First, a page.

The city of Petra in Jordan is a famous remnant of the Nabateans, a wealthy trading people who controlled oases from the Euphrates to the Red Sea. The buildings carved into beautiful rose-colored rockfaces were famous even before they hosted the crusader knight with the Holy Grail in the third Indiana Jones movie.
There’s another Nabatean city with amazing rock carving, though, that I found about only today because UNESCO just added it to its World Heritage List. It’s called Al-Hijr, and it’s the first site in Saudi Arabia to make the list.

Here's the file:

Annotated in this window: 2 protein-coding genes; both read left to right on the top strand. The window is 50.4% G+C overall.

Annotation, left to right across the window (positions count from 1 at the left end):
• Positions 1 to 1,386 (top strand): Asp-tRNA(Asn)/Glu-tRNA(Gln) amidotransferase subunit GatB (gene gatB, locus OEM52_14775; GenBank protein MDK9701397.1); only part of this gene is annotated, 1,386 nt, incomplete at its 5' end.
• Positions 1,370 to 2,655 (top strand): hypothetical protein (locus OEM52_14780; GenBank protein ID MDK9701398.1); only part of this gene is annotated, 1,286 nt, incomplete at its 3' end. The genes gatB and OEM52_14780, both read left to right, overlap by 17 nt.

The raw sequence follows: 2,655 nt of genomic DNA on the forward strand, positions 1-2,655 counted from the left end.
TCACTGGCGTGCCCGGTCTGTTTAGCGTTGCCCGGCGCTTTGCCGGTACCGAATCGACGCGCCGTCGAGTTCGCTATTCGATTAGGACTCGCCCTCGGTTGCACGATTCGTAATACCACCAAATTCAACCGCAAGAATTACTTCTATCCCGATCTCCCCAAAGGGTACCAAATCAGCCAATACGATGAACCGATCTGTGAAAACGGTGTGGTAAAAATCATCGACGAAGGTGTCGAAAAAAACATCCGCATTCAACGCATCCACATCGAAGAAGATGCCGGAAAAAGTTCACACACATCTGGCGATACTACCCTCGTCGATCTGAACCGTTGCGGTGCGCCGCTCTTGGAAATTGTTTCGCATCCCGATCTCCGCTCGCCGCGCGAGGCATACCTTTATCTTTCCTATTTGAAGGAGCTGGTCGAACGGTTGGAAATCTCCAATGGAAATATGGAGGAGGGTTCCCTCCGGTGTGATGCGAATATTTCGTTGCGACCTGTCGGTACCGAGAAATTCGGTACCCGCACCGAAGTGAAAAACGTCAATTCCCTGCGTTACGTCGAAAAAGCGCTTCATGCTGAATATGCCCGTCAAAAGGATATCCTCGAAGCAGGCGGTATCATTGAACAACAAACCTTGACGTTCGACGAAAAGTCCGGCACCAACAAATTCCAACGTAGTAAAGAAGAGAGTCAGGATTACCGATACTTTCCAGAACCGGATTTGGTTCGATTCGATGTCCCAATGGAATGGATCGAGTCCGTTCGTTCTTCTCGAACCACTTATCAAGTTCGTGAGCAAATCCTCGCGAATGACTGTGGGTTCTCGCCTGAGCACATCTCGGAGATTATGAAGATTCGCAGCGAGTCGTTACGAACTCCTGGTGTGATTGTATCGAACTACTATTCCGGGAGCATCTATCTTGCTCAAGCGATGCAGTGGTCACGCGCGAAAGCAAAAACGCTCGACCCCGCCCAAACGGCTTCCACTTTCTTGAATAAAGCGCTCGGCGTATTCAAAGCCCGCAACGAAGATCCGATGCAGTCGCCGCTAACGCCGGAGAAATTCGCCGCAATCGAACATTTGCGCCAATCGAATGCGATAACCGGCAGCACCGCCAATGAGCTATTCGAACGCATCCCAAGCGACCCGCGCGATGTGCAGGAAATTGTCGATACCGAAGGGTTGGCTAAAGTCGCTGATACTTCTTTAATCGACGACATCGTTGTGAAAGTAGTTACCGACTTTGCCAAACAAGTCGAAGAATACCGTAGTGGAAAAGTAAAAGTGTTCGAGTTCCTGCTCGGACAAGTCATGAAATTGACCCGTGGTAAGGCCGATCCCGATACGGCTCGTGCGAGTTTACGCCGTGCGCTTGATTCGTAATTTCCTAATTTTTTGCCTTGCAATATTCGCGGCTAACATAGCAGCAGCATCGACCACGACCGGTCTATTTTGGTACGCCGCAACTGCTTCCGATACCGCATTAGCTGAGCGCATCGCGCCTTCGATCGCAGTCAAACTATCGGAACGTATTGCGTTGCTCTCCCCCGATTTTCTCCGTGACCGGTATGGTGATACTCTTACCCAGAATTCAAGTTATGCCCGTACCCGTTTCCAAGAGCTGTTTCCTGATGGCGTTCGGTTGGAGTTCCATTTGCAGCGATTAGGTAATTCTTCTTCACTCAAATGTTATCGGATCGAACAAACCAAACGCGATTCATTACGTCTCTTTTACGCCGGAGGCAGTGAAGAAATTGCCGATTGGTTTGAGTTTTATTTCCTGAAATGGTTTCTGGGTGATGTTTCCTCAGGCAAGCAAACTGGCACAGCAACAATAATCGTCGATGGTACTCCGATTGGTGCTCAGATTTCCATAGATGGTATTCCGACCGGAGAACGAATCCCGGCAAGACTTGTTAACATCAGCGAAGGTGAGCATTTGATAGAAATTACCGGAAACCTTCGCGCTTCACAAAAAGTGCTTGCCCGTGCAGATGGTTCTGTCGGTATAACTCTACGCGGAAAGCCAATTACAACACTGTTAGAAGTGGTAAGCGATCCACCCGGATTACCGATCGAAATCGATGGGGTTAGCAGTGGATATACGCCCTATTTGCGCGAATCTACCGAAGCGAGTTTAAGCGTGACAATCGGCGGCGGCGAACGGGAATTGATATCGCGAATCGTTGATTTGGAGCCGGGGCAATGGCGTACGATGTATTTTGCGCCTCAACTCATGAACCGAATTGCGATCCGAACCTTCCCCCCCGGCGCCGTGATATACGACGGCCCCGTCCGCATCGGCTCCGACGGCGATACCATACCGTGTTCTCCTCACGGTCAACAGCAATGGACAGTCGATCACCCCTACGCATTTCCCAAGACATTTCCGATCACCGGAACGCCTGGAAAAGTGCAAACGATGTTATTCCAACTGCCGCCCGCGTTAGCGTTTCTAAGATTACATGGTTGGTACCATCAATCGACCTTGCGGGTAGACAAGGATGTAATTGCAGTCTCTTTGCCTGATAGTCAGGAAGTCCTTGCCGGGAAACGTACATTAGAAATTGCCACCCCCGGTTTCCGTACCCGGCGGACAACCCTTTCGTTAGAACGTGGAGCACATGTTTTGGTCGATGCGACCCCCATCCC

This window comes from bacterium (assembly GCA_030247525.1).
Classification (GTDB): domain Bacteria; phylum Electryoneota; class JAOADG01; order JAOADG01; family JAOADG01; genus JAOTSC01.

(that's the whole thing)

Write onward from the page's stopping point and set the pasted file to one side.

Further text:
Formerly known as Hegra it is the largest conserved site of the civilization of the Nabataeans south of Petra in Jordan. It features well preserved monumental tombs with decorated facades dating from the 1st century BC to the 1st century AD. The site also features some 50 inscriptions of the pre-Nabataean period and some cave drawings. Al-Hijr bears a unique testimony to Nabataean civilization. With its 111 monumental tombs, 94 of which are decorated, and water wells, the site is an outstanding example of the Nabataeans’ architectural accomplishment and hydraulic expertise.